Have you ever looked at the tasting notes on coffee labels, seen things like “lavender infused chocolate” – and thought, “Yeah Right!”. I just taste COFFEE in my COFFEE!
The creativity of these tasting notes is partly what makes it quite intimidating, as if one needs years of sniffing, swirling & slurping to come close to be able to sense exotic flavors in coffee. And while years of practice will definitely train your palate well, if you start paying attention to the smells & tastes of your daily cup of coffee, you will surprise yourself in a few weeks on what your palate is able to identify!
Here are some quick things you can do with your daily cup to identify the tasting notes better:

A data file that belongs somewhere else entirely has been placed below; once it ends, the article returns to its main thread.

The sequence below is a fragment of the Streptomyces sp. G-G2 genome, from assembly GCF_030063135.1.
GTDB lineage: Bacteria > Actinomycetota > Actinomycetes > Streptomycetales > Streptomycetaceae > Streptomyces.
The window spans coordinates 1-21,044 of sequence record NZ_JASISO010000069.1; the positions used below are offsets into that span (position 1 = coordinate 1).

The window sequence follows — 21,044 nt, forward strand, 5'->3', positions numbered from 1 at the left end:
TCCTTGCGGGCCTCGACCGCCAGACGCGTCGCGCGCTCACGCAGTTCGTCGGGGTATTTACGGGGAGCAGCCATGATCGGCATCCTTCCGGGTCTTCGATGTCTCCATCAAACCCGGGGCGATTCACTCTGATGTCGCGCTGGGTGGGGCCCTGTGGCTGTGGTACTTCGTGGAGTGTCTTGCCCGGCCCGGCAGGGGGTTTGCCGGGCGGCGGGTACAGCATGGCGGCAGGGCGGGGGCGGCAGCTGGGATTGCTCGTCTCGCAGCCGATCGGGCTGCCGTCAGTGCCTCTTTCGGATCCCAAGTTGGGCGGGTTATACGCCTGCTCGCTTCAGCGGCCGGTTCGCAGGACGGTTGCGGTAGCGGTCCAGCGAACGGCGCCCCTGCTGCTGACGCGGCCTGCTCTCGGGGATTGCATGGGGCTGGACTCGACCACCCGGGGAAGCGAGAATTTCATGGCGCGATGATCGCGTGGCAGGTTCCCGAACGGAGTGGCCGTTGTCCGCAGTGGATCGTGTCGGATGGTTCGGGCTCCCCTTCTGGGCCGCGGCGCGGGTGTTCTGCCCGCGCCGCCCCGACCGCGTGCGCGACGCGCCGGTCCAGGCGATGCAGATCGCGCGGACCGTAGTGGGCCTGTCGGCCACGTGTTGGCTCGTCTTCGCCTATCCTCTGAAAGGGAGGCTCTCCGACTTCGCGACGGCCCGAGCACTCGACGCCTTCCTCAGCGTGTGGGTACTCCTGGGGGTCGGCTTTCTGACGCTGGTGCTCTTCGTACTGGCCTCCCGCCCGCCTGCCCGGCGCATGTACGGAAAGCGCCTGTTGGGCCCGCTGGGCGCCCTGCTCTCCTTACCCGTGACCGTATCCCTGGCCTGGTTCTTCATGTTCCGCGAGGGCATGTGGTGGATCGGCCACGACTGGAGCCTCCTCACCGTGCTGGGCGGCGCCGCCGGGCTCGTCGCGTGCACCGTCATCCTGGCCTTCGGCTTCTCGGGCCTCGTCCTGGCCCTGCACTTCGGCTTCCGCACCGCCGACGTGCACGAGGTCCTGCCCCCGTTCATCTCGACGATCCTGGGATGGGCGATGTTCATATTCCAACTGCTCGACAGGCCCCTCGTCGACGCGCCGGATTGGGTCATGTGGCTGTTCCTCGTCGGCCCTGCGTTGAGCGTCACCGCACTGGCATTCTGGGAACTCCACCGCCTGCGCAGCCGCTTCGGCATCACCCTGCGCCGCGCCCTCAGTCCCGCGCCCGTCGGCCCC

1. SHAKE AND SMELL
Once you grind the coffee, shake it a bit and smell the aroma that gets released. Outside of the coffee smell, try to focus on what other smells you get. Is it sweet? Is it nutty? Fruity? Most of the flavor observed in a coffee is a result of aromatic compounds present in the coffee, and because our sense of taste and smell are so connected, this really helps.
2. SLURP A BIT WHILE DRINKING
Once you brew the coffee & it cools a bit, take a spoon (a soup spoon would be the easiest), and try to “slurp” the coffee in, to make it aspirate over the entire tongue. Just for a few spoonfuls, but you’ll be able to sense the flavors stronger than when you drink it regularly.
3. COMPARE SIDE BY SIDE
If possible, try to do it side by side with two (or more) coffees. In the beginning, it’s really hard to sense, for e.g, “jasmine” in coffee, but you might start to realize one’s sweeter than the other, or just more floral than the other – and so on!